"The works of the roots of the vines, of the trees, must be destroyed to keep up the price, and this is the saddest, bitterest thing of all. Car loads of oranges dumped on the ground. The people came for miles to take the fruit, but this could not be. How would they buy oranges at twenty cents a dozen if they could drive out and pick them up ? A million people hungry, needing the fruit - and kerosene sprayed over the golden mountains.
And the smell of rot fills the country.
Burn coffee for fuel in the ships. Burn corn to keep warm, it makes a hot fire. Dump potatoes in the rivers and place guards along the banks to keep the hungry people from fishing them out, slaughter the pigs and bury them, and let the putrescence drip down into the earth.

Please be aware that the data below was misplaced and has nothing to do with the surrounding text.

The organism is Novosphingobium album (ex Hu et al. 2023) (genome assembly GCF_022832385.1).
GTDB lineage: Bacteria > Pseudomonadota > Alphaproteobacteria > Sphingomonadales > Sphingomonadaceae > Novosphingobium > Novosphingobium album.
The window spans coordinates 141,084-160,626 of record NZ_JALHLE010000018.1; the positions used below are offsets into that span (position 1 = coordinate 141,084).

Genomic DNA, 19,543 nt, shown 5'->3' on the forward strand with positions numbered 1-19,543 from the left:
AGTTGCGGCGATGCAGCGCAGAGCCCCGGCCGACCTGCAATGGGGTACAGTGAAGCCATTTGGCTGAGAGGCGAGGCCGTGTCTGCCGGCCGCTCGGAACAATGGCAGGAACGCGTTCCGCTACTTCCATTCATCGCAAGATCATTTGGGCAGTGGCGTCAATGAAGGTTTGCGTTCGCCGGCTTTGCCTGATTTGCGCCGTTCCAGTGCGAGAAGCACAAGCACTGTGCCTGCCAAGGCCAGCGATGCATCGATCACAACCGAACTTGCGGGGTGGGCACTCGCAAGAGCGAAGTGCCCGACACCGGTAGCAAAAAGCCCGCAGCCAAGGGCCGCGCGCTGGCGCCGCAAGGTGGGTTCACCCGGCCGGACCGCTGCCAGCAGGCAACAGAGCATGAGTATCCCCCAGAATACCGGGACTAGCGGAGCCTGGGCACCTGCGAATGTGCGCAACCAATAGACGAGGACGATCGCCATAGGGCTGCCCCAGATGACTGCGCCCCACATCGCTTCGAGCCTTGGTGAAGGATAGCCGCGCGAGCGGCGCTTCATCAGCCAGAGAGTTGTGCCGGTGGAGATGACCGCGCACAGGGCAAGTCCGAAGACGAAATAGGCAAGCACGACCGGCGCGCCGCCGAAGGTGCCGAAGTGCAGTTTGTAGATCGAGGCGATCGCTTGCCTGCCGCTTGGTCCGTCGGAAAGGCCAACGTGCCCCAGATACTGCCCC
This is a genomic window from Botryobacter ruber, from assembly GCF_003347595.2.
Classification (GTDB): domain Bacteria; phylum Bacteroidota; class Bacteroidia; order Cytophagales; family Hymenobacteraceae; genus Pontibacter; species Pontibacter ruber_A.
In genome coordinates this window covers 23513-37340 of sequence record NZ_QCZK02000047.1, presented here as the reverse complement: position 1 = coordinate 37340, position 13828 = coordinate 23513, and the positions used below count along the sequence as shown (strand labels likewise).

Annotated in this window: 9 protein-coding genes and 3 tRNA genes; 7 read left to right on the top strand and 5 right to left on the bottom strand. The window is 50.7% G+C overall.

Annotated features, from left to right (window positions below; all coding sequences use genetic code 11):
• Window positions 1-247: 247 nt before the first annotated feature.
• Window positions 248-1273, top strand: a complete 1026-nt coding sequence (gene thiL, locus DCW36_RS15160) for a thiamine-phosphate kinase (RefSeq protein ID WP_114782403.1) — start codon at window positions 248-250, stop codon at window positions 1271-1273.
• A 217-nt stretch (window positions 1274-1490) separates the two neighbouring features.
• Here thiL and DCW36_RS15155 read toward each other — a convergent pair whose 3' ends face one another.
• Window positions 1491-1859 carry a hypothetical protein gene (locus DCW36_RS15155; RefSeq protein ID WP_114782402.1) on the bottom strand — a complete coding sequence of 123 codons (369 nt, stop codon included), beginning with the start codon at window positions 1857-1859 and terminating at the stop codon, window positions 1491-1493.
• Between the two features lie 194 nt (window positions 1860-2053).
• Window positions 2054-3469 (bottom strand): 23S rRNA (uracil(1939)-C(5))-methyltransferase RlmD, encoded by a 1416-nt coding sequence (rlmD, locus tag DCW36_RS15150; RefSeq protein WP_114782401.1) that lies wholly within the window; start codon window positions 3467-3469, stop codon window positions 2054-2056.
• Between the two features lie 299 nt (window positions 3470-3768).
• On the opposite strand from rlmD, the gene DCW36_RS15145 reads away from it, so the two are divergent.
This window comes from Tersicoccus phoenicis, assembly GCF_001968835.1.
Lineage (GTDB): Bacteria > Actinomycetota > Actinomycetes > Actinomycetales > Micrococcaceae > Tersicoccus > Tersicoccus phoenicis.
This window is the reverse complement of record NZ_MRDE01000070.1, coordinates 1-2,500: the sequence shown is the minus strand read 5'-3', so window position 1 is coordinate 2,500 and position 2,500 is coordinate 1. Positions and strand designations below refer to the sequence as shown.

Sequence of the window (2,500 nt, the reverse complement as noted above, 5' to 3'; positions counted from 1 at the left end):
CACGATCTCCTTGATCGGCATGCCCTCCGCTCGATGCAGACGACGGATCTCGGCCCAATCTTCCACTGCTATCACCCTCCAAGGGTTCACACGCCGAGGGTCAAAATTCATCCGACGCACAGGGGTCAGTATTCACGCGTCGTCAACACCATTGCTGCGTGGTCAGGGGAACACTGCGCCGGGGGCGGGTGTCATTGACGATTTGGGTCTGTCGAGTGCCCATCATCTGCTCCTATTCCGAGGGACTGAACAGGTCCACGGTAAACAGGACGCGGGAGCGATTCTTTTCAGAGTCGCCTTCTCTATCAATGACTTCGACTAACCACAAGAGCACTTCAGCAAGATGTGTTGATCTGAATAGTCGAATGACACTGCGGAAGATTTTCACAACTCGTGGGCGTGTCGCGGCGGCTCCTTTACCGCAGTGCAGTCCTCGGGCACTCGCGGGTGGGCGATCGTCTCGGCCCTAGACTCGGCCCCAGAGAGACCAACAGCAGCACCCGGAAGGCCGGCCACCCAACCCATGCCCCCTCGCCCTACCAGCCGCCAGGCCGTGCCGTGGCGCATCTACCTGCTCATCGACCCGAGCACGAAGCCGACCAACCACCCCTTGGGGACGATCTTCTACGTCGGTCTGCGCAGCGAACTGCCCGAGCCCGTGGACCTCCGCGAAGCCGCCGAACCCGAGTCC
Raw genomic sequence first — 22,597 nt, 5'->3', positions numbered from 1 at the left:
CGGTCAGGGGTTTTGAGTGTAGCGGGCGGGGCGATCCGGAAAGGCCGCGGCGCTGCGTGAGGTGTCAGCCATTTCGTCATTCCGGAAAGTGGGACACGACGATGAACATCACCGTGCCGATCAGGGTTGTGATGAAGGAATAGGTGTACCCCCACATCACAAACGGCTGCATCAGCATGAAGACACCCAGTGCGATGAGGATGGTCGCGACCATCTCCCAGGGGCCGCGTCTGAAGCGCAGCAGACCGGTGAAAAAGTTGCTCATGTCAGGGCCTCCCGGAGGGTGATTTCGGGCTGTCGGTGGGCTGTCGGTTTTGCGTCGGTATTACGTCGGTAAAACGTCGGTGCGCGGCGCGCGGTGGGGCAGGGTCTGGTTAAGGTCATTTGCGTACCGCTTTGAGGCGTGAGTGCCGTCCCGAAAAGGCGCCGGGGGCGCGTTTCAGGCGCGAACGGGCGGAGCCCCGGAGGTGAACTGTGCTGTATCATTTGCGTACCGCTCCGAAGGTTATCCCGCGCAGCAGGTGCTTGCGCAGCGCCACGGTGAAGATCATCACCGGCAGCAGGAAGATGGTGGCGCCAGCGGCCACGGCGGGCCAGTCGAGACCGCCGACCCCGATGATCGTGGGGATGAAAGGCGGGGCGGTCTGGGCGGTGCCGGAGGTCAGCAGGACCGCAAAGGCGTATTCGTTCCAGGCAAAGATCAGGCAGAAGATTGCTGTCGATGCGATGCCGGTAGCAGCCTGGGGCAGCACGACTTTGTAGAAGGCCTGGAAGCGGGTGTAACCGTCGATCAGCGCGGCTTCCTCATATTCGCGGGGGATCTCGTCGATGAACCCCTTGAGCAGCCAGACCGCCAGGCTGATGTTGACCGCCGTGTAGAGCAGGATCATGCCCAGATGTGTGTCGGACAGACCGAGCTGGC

There is a crime here that goes beyond denunciation. There is a sorrow here that weeping cannot symbolize. There is a failure here that topples all our success. The fertile earth, the straight tree rows, the sturdy trunks, and the ripe fruit. And children dying of pellagra must die because a profit cannot be taken from an orange. And coroners must fill in the certificates - died of malnutrition - because the food must rot, must be forced to rot.
The people come with nest to fish for potatoes in the river, and the guards hold them back; they come in rattling cars to get the dumped oranges, but the kerosene is sprayed. And they stand still and watch the potatoes float by, listen to the screaming pigs being killed in a ditch and covered with quicklime, watch the mountains of oranges slop down to a putrefying ooze; and in the yes of the people there is a growing wrath. In the souls of the people the grapes of wrath are filling and growing heavy, growing heavy for the vintage." The Grapes Of Wrath - John Steinbeck.